ANSWER TO FRAME 35.
Ranges = ,500 -,400 = ,100. Note that the middle five values could have been
anything between ,400 and ,500 and the range would be the same. The range considers
only two values - the high and the low. All other values in between are not considered.
The second measure of dispersion is the standard deviation. The standard deviation is a
much better measure of dispersion than the range because it considers all observations, rather
than just the two extremes. It measures an "average" dispersion around the mean.
As an example, let's find the standard deviation of the following seven observations: (15, 20,
25, 30, 35, 40, 45).
The first step is to compute the mean. In this case the mean is
u = ΣX = 210 = 30.
One approach to measuring dispersion is to measure the distance between each observation and
the mean. The formula for this relationship is X - u where X is an observation and u is the mean.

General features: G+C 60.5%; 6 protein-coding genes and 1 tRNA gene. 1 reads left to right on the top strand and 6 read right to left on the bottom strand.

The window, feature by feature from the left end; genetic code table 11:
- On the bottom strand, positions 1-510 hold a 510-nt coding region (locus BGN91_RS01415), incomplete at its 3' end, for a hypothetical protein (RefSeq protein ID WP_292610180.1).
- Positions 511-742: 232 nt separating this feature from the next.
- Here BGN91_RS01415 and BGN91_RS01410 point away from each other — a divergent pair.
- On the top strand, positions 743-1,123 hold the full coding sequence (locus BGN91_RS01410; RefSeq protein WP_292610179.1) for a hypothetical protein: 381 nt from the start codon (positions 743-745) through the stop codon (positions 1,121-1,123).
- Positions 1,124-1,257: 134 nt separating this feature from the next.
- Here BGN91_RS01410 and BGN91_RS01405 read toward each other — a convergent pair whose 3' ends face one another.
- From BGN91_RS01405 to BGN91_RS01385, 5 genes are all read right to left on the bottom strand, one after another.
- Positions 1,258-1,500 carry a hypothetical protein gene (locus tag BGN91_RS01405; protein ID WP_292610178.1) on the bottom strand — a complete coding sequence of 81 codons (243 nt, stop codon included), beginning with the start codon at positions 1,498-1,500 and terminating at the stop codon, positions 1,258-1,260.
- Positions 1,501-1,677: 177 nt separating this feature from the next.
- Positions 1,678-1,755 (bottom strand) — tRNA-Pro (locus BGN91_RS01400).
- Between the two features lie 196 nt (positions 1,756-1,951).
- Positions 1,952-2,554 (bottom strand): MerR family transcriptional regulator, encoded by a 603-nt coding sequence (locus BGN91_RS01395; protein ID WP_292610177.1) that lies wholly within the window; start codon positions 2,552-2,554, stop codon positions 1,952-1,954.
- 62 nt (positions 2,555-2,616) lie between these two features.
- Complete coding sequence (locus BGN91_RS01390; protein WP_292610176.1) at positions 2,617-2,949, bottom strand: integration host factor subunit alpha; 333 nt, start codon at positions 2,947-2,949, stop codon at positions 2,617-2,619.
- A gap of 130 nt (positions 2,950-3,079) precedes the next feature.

Consider the following table:
X - u
15- 30=- 15 Notice that if an observation is
20- 30=- 10 smaller than the mean, X - u is
25- 30=- 5
30- 30= 0
35- 30= 5
40- 30= 10
45- 30= 15
Σ (X-u) = 0
In this example, Σ(X-u) equals zero. This is always true. Consequently, Σ(X-u) is useless in
helping us compute a measure of dispersion. The combination of positive and negative values
always offset each other. To avoid this problem we will square the result of each X-u. (To square
a number means to multiply it by itself.)